Mutual funds in practically all asset classes had positive results in 2006, with the most impressive gains coming from equity-based fund categories.

According to preliminary data released today by Morningstar Canada, all but one of the 42 Morningstar Canada fund indices gained ground last year, led by a stunning 49.9% return by the precious metals equity fund index.

“Precious metals funds had an outstanding year,” said Morningstar Canada senior fund analyst Brian O’Neill, in a news release. “Though it was very volatile, the price of gold rose sharply from US$513 per ounce at the beginning of the year to US$632 by year’s end, which is a 23% gain. Meanwhile, silver prices did even better, up 46% for the year.”

Funds that focus on foreign equities had an exceptionally good year in 2006, thanks to continued growth in emerging markets and renewed growth in Europe. The Asia Pacific Rim ex-Japan equity fund index had the year’s second best return with 34.8%, followed closely by European equity with 33.7% and emerging markets equity with 31.5%.

The more broadly diversified international equity and global equity fund indices also performed well with gains of 23.9% and 18.1% respectively. The Japanese equity fund index was the lone exception to this trend, posting a disappointing return of 0.4% despite high expectations for this market at the start of the year.

Besides market growth, currency movements were also a major factor contributing to the success of European funds. “The Canadian dollar was relatively flat over the course of the year in relation to the U.S. dollar and the yen, but it was down 10% and 12% for the year against the euro and the pound, respectively,” O’Neill said. “In times when the loonie is relatively weak, foreign funds get a boost when their returns are translated back into Canadian dollars.”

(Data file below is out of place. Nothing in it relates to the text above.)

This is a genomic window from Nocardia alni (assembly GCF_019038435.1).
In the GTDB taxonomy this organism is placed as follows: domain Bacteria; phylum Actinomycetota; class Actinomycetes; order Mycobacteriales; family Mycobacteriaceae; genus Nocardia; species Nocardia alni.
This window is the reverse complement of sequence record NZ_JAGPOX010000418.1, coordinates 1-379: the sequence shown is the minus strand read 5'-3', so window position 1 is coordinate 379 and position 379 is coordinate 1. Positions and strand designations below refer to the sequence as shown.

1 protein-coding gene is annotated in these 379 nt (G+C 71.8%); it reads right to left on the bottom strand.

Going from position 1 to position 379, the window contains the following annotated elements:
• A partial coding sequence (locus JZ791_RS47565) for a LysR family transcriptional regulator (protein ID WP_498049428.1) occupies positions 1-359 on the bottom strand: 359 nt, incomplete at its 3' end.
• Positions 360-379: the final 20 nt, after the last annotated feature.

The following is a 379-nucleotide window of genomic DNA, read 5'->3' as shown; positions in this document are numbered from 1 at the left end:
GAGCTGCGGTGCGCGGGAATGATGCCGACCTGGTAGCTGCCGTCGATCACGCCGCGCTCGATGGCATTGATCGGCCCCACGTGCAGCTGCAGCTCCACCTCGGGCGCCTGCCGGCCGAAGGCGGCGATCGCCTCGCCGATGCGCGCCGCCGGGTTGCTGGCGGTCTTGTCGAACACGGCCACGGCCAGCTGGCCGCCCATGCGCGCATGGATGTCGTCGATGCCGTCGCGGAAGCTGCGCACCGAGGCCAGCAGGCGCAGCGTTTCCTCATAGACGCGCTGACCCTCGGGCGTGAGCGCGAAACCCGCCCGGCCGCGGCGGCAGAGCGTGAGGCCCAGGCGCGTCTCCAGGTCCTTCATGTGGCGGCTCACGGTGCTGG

While funds invested in Canadian stock markets generally underperformed their foreign equivalents in 2006, the major categories still offered decent returns. The Canadian equity fund index was up 15.3% for the year, ranking 11th among all fund indices. Meanwhile, Canadian anchored equity gained 15.2%, Canadian small/mid cap equity gained 13.7% and Canadian anchored small/mid cap equity gained 13.2%.

The year’s worst performing fund index was Canadian inflation-protected fixed income, which fell 3.5%. The category’s constituent funds are largely comprised of real-return bonds, which include a component that adjusts for inflation. “With lower perceived inflation, the prices of these securities have been pushed downwards,” O’Neill said.

Fixed-income fund categories were no match for the torrid pace set by equity funds and finished the year at the bottom of the rankings. The high yield fixed income fund index had the best performance within this group, up 8.2%, while most of the other indices had gains of roughly 3%. This trend was also reflected in the performance of the portfolio fund indices, where equity-tilted categories outperformed their fixed-income counterparts in 2006.

Morningstar’s preliminary data excludes some funds’ year-end distributions. Final data will be released next week.